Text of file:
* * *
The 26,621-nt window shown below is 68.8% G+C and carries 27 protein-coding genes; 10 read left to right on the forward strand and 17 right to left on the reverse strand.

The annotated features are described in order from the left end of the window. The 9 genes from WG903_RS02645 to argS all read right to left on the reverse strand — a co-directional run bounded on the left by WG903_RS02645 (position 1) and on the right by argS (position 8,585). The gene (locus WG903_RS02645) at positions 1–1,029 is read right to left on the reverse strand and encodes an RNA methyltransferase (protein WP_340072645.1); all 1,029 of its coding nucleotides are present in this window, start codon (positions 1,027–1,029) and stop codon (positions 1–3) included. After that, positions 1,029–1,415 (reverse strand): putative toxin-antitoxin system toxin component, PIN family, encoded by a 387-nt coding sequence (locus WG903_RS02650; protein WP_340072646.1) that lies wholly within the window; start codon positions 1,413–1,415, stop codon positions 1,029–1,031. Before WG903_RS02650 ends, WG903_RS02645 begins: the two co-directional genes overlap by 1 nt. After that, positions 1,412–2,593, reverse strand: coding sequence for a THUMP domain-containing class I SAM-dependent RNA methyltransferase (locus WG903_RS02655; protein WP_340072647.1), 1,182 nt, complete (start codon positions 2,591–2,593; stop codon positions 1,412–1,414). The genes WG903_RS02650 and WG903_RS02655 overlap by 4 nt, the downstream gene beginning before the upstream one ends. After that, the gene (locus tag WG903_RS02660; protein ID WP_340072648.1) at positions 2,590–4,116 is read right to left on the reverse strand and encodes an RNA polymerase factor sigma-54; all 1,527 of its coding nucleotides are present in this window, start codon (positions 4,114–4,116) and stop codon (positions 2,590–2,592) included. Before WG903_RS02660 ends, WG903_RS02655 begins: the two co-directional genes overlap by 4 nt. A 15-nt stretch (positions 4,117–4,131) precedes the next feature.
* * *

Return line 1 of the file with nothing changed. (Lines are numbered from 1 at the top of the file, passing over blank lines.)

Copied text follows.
The 26,621-nt window shown below is 68.8% G+C and carries 27 protein-coding genes; 10 read left to right on the forward strand and 17 right to left on the reverse strand.